TENAFLY, N.J. —All the glassware in the Alpine Suite at the Clinton Inn Hotel in Tenafly is unbreakable — the wine glasses, the water tumblers, even the glass in the cabinet doors.
The furniture has rounded corners with soft bumpers. A round table has replaced a square one. Flower vases and other decor have been glued down. The iron is stored behind a safety lock and the windows are locked. The television is fixed securely to the wall, instead of sitting on a credenza, as in other guest rooms.
Everything in the suite has been designed to give peace of mind to guests who have children with autism.
via Room For Special Kids: Hotel Offers A Suite With Autism In Mind | Travel | Wichita Eagle.
In recognition of November as National Alzheimer’s Awareness Month, SafetyNet hosted an educational podcast that provides valuable information related to Alzheimer’s including:
· The rising incidence of Alzheimer’s in the U.S.
· Common day-to-day challenges faced by people with Alzheimer’s and their caregivers
· Risks such as the common, yet life-threatening issue of wandering and steps caregivers can take to protect loved ones
· Advice for caregivers on building a strong support network
· Valuable online resources for caregivers of those with Alzheimer’s
The podcast addressed these subject matters with a panel of experts, including Gerald Flaherty, Vice President for Medical & Scientific Programs at the Massachusetts/New Hampshire Chapter of the Alzheimer’s Association; Jill Gilbert, Vice President at Caring.com; and John Paul Marosy, General Manager at SafetyNet.
via SafetyNet Podcasts: Alzheimer’s Awareness Month.
Safety devices for your parents’ home can help you delay or avoid hiring personal caregivers. The best also help seniors steer clear of residential dangers deemed most common by the Home Safety Council: falls, poisoning, and fires and burns.
via Elderly Care – Products for Aging Adults – Goodhousekeeping.com.
Aggression – which can include verbal or physical violence – often emerges without warning, experts said, and is one of the most troublesome behavioral changes. It can sometimes be triggered by the agitation and frustration that often accompanies dementia. Such behavior can also be caused by a change in surroundings, experts said, or having too much or too little stimulation or talking.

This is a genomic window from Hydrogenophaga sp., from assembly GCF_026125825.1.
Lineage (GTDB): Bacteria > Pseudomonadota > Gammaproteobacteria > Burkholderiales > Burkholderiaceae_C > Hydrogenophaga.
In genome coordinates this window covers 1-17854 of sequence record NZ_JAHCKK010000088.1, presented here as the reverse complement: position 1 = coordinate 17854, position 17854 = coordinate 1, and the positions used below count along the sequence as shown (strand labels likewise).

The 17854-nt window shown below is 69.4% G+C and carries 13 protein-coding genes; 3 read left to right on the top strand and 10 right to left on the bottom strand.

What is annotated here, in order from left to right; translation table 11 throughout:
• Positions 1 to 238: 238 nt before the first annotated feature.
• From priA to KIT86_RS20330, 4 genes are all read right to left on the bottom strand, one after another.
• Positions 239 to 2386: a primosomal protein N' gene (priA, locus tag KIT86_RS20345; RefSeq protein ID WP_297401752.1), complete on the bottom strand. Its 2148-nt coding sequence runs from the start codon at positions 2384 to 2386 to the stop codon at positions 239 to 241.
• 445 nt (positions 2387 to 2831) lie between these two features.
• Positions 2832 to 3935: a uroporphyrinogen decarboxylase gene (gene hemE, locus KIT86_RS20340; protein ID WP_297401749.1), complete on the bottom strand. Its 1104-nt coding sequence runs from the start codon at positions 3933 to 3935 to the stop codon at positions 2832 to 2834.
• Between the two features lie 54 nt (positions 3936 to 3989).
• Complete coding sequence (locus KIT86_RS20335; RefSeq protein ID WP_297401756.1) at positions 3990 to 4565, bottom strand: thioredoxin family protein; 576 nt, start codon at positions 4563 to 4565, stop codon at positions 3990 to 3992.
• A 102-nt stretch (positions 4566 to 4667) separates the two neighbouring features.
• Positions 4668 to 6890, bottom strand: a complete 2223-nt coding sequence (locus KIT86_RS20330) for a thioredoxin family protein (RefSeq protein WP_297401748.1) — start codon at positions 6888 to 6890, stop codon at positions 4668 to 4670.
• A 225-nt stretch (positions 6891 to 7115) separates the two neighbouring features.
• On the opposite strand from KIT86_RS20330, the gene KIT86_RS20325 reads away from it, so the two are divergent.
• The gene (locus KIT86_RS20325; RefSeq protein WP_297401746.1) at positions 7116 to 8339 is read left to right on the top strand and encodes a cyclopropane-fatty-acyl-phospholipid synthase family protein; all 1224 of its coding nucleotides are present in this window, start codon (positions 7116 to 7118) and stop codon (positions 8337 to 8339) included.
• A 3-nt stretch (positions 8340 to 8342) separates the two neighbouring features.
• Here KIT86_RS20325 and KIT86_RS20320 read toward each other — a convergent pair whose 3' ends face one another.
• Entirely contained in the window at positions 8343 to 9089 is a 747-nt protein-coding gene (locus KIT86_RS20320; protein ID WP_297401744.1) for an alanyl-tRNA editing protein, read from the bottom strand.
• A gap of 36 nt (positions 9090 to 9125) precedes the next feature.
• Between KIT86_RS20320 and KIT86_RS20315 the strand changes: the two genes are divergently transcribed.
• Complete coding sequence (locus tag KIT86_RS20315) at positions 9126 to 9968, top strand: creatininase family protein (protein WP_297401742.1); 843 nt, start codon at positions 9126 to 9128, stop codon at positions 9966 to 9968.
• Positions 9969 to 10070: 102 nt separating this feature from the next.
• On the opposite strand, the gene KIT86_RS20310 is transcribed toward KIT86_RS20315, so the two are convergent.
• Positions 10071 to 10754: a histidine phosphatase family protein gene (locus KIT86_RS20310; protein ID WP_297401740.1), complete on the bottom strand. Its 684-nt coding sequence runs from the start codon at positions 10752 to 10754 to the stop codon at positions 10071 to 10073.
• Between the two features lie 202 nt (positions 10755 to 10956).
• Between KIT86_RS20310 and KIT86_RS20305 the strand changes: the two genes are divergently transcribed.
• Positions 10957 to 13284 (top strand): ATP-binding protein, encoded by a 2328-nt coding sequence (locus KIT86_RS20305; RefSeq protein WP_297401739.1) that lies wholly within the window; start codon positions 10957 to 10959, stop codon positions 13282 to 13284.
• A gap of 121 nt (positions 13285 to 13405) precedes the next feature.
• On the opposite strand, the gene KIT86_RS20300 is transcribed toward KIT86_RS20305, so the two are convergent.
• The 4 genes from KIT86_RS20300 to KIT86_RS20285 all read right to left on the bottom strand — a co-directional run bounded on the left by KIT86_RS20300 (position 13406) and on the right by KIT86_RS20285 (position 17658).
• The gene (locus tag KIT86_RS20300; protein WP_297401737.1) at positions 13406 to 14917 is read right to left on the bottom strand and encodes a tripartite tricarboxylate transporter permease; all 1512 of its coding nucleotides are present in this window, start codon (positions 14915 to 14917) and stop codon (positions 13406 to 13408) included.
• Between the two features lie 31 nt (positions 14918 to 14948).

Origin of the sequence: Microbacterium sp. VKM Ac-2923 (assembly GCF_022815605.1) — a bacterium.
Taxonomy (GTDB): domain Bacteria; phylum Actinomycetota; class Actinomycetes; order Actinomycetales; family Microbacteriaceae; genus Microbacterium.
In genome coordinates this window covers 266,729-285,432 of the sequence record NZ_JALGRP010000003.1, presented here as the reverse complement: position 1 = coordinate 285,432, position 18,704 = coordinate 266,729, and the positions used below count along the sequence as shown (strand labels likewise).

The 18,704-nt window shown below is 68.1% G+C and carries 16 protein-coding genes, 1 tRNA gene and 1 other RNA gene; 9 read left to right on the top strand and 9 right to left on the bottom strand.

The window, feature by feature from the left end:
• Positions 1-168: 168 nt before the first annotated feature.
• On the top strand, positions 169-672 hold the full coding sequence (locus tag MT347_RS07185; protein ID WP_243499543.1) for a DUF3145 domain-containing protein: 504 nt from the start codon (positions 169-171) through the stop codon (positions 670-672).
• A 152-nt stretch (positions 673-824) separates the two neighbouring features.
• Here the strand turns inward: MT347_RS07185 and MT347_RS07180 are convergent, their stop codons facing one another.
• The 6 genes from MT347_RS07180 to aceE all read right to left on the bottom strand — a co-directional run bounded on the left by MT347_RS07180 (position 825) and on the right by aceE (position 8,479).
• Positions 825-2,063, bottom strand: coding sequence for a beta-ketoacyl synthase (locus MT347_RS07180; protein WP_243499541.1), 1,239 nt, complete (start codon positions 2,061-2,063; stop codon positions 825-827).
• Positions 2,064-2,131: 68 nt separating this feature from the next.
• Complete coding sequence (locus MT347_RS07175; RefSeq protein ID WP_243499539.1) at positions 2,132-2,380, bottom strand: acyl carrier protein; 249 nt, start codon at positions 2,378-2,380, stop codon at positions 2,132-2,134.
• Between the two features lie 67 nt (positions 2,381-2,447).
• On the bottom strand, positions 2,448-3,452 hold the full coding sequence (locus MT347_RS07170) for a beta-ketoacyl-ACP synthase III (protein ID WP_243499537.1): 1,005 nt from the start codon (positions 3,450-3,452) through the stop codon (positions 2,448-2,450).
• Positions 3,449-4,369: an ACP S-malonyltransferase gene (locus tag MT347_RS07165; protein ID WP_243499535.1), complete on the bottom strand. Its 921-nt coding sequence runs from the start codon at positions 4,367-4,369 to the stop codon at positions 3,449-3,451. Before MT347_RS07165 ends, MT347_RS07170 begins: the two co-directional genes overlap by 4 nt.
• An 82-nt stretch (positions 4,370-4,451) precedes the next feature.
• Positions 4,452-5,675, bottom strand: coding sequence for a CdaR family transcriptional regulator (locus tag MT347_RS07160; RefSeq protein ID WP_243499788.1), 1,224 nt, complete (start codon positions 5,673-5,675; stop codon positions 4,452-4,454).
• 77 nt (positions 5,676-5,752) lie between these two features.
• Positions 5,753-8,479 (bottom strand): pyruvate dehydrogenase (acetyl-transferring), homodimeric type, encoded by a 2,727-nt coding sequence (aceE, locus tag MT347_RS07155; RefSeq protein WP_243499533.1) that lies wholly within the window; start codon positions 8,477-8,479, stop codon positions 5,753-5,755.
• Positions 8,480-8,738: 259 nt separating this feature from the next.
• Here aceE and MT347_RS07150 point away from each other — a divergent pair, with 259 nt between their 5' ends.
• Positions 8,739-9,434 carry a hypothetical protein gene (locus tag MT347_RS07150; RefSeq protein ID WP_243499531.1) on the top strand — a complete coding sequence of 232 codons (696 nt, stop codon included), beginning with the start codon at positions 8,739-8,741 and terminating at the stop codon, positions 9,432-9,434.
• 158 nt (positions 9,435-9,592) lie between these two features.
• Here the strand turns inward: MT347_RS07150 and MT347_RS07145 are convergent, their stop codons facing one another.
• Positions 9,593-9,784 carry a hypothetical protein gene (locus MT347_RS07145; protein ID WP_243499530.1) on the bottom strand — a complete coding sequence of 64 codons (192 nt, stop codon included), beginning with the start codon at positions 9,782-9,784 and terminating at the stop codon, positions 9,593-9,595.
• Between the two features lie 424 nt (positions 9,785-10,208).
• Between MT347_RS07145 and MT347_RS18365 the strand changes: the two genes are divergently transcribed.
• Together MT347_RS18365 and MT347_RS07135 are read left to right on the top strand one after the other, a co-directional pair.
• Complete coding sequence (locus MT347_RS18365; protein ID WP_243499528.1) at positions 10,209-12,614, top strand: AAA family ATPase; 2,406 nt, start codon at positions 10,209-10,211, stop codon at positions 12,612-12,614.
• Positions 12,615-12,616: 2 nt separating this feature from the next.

Experts advise that caregivers address aggression by first maintaining a safe environment, removing dangerous objects, providing space to the person who is upset and speaking to them in a soothing voice. Next they should try to figure out the cause of the behavior and make attempts to address it, whether it be altering the environment or focusing on a new activity that does not upset the person.
Sometimes the aggression can be caused by a physical discomfort that the person with Alzheimer’s is unable to verbalize. Because of this, caregivers need to consult a doctor and look for underlying medical causes, experts said.
via Safe environment may help ease Alzheimer’s aggression.
# Clear all passageways.
# Remove unnecessary furniture, knickknacks, clutter and items that may cause confusion.
# Fix loose or uneven steps, and loose or broken handrails.
# Put gates at the top of stairways.
# Install safety latches on cabinets that store dangerous items, such as knives, firearms, medications and cleaning products.
# Place guards around radiators and other heaters.
# Install secure locks that are higher or lower than eye level on outside doors and windows.
# Eliminate poisonous houseplants.
via Alzheimer’s Foundation of America.
For a 75-year-old with high blood pressure, the risk of death or serious disability resulting from a fall is just as high as the risk of death or serious disability caused by a stroke. But a generation ago, doctors thought of falling as an inevitable risk, not something they could do anything to prevent as part of caring for patients.
That’s how Mary Tinetti, a geriatrician at Yale med school, laid things out for us when we got her on the phone to chat about the MacArthur genius grant she just won.
via MacArthur Genius Award: Reducing Falls in the Elderly – Health Blog – WSJ.
“Your son is autistic.”
When I first heard those words in 1991 autism was not the epidemic that it is today. It was a relatively rare diagnosis and little was known about how to care for autistic children or prepare your home for the adjustments that were going to be needed.
As my son, Mitchell, grew older it soon became clear that we would need to take some immediate steps to not only improve the safety of our home but also adapt it to become an environment that would help us facilitate learning and easier transitions for our son. Here are some of the practical steps we implemented to adapt our home:.
An important time for a person with AS to disclose the fact that they have AS is when interacting with a “first responder,” i.e. a police officer, fire fighter, or emergency medical technician. This kind of disclosure may be especially hard, because the situation may be an emergency, or one in which you feel threatened or unsafe. If you are an adult or teen with AS, we suggest that you carry a copy of the card below in your wallet at all times, to use in such difficult situations.
via AANE – Wallet Card.
According to statistics from the federal Centers for Disease Control and Prevention, the proportion of the U.S. population older than 65 will increase from 12.4 percent in 2000 to 19.6 percent in 2030. In raw numbers, the increase is estimated to be from 35 million to 71 million people.
Along with the increase, we also are seeing an increase in the percentage of injuries to the aging population.
via Safeguarding seniors – Life Marquee |.
Safety is an important consideration for caregivers of aging family members. The bathroom is a great place to start your review of safety within the home.
via Aging: When elder-proofing home, start with bathroom | news-press.com | The News-Press.